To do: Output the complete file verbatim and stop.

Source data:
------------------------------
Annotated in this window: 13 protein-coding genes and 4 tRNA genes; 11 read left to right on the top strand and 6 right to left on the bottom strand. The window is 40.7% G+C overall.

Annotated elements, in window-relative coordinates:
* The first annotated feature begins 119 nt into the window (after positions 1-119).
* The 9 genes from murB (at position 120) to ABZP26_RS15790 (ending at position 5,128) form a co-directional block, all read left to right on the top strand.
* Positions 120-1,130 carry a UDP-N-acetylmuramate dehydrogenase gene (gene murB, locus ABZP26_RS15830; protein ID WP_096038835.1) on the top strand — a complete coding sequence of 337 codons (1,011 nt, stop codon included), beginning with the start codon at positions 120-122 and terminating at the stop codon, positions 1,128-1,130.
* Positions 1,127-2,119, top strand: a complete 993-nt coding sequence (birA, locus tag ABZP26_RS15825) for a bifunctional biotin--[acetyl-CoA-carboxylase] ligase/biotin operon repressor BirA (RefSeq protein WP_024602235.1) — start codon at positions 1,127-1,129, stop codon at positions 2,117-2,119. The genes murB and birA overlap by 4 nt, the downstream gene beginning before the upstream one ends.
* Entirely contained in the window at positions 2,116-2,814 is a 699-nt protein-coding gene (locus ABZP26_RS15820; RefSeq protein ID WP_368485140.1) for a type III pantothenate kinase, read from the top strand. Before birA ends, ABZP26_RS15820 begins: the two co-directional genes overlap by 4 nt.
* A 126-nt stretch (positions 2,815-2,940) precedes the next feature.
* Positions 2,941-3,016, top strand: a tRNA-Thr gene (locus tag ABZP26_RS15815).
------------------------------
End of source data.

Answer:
Annotated in this window: 13 protein-coding genes and 4 tRNA genes; 11 read left to right on the top strand and 6 right to left on the bottom strand. The window is 40.7% G+C overall.

Annotated elements, in window-relative coordinates:
* The first annotated feature begins 119 nt into the window (after positions 1-119).
* The 9 genes from murB (at position 120) to ABZP26_RS15790 (ending at position 5,128) form a co-directional block, all read left to right on the top strand.
* Positions 120-1,130 carry a UDP-N-acetylmuramate dehydrogenase gene (gene murB, locus ABZP26_RS15830; protein ID WP_096038835.1) on the top strand — a complete coding sequence of 337 codons (1,011 nt, stop codon included), beginning with the start codon at positions 120-122 and terminating at the stop codon, positions 1,128-1,130.
* Positions 1,127-2,119, top strand: a complete 993-nt coding sequence (birA, locus tag ABZP26_RS15825) for a bifunctional biotin--[acetyl-CoA-carboxylase] ligase/biotin operon repressor BirA (RefSeq protein WP_024602235.1) — start codon at positions 1,127-1,129, stop codon at positions 2,117-2,119. The genes murB and birA overlap by 4 nt, the downstream gene beginning before the upstream one ends.
* Entirely contained in the window at positions 2,116-2,814 is a 699-nt protein-coding gene (locus ABZP26_RS15820; RefSeq protein ID WP_368485140.1) for a type III pantothenate kinase, read from the top strand. Before birA ends, ABZP26_RS15820 begins: the two co-directional genes overlap by 4 nt.
* A 126-nt stretch (positions 2,815-2,940) precedes the next feature.
* Positions 2,941-3,016, top strand: a tRNA-Thr gene (locus tag ABZP26_RS15815).